Matcha tea from Japan is traditionally produced from high-quality tea leaves. Several weeks before picking, the fields are covered with straw or black plastic fabric to shade the plants from the sun. This intensifies the color and caffeine as well as other compounds within the leaf. The same method is also used to make gyokuro tea, a full-leaf style that is similar in appearance to sencha.
Why Matcha Is Stone Ground
Grinding tea by stone was the method used in China when a Japanese Zen priest, Myoan Eisai, brought the tradition back to Japan in 1191. Eisai carried with him tea seeds and the knowledge of how to grow, process, and drink the tea. By the thirteenth century tea was being cultivated in Uji, Japan, where our matcha grows today. It is still ground using stone wheels that have been specially chiseled for this express purpose, made by craftsmen whose families have been making these grinders for generations.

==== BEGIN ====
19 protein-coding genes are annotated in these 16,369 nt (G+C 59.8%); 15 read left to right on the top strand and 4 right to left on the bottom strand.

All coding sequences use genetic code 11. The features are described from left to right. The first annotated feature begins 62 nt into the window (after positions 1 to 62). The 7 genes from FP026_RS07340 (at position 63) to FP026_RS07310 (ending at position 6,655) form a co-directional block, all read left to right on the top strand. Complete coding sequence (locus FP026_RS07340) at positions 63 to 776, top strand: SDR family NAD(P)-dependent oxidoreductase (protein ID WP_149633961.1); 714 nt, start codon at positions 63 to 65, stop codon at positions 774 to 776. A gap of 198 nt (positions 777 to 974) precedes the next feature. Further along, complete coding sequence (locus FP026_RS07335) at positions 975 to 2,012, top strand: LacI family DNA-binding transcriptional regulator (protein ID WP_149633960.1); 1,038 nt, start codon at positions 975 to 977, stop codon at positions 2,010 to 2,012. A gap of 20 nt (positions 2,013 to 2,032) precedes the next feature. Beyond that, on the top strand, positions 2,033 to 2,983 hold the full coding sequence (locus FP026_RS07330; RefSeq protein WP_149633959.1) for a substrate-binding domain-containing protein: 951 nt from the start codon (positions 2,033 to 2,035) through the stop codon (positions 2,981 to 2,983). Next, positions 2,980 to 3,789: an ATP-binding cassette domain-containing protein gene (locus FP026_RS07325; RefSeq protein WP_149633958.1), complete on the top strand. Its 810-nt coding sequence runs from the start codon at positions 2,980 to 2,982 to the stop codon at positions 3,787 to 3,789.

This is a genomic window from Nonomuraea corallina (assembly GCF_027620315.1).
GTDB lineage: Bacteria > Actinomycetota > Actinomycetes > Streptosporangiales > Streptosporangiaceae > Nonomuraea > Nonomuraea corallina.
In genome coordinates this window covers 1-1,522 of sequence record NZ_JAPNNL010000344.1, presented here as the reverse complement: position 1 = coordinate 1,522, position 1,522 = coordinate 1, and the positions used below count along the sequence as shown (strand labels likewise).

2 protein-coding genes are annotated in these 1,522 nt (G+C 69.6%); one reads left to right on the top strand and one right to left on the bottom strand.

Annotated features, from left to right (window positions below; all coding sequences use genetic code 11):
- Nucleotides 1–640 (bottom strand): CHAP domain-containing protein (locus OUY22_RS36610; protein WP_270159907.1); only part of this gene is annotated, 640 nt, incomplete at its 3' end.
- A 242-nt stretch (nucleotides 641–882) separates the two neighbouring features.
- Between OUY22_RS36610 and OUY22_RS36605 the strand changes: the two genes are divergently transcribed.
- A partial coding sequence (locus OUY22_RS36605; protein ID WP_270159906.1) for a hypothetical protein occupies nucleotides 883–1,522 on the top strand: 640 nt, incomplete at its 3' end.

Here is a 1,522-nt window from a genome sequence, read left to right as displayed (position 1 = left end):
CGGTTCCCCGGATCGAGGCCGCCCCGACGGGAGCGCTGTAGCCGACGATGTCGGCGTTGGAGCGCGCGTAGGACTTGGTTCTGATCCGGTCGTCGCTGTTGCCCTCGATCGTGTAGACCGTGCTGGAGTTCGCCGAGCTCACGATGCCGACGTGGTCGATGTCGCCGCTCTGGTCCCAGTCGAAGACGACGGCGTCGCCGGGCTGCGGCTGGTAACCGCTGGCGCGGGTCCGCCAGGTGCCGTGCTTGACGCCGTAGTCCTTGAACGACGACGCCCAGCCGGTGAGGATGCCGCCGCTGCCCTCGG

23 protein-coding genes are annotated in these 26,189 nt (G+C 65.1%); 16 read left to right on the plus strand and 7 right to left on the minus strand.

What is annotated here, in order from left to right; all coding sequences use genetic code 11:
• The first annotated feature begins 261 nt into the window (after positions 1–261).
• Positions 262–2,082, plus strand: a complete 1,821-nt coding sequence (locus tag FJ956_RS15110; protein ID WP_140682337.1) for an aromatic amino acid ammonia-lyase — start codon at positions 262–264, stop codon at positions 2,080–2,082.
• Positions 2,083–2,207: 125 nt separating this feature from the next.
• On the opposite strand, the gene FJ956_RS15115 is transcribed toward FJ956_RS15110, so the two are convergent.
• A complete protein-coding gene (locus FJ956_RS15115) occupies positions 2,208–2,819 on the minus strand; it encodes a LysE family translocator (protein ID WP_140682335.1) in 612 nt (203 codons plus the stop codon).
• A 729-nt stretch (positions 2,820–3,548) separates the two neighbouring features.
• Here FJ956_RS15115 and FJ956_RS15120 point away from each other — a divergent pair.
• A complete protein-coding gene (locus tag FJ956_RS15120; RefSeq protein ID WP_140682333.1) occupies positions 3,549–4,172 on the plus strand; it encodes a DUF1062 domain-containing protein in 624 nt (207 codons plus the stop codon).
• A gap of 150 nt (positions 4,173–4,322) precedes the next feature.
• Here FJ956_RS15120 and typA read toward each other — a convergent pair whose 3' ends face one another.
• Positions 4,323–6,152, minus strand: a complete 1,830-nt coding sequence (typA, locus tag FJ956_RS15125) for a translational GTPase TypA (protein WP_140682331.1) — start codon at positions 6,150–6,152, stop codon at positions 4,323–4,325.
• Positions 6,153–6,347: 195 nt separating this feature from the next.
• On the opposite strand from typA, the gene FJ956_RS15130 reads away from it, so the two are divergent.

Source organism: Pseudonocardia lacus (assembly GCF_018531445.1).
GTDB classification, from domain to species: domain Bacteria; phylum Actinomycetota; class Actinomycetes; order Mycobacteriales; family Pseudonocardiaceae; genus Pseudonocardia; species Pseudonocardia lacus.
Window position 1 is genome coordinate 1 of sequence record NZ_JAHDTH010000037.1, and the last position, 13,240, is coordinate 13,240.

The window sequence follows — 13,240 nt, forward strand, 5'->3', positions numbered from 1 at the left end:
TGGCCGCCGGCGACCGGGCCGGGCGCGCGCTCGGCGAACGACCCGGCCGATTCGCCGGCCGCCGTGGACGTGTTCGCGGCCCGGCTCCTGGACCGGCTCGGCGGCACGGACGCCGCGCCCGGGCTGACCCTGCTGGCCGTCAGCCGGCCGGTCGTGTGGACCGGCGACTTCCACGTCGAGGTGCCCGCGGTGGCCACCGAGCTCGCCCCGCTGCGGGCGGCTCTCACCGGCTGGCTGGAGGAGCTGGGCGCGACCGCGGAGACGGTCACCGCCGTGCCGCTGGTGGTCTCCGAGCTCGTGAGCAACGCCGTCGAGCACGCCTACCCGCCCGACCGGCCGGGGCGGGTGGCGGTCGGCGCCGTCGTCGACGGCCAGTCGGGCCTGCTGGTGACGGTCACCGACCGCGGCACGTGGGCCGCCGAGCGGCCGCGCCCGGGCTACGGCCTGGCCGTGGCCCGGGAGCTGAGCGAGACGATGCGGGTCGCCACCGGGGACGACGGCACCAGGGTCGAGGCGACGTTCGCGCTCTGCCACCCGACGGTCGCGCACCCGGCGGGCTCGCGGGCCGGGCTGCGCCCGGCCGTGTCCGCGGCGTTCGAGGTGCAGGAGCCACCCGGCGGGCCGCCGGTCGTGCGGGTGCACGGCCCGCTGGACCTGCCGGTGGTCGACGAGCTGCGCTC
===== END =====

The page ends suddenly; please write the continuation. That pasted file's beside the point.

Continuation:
Thick Tea (Koicha)
The Japanese refined drinking the powdered tea so that it became a elaborate manifestation of Zen buddhism. The more superficial aspects are the physical acts of the tea ceremony and exchanges of hospitality and appreciation whereas the spiritual side (cha-no-yu) concerns Zen practice and quest for a pure state of mind.
A full tea ceremony can take four hours and includes a meal, sweets, and tea served two times. Thick tea is made with three bamboo spoonfuls (chashaku), or about 3.5 grams of tea which then has the hot water added to it. The bamboo whisk (chasen) is moved back and forth slowly, only enough to blend the tea into a smooth, thick liquid. The exact temperature of the water varies according to the season and and can range from nearly boiling down to about 190 degrees. The exact amount of water to make the perfect tea comes from experience.
Thin Tea (Usucha)
Thin tea is served after a sweet cake (kashi) and is prepared differently than the thick tea. Two bamboo scoops of tea are added to the bowl (after being sifted through a metal sieve to eliminate any lumps in the tea). The goal is to briskly whisk the tea into a froth (15-20 strokes). Too little doesn't blend the tea and it can be too watery and if you whisk it too much it becomes foamy. Practice of course is the best teacher.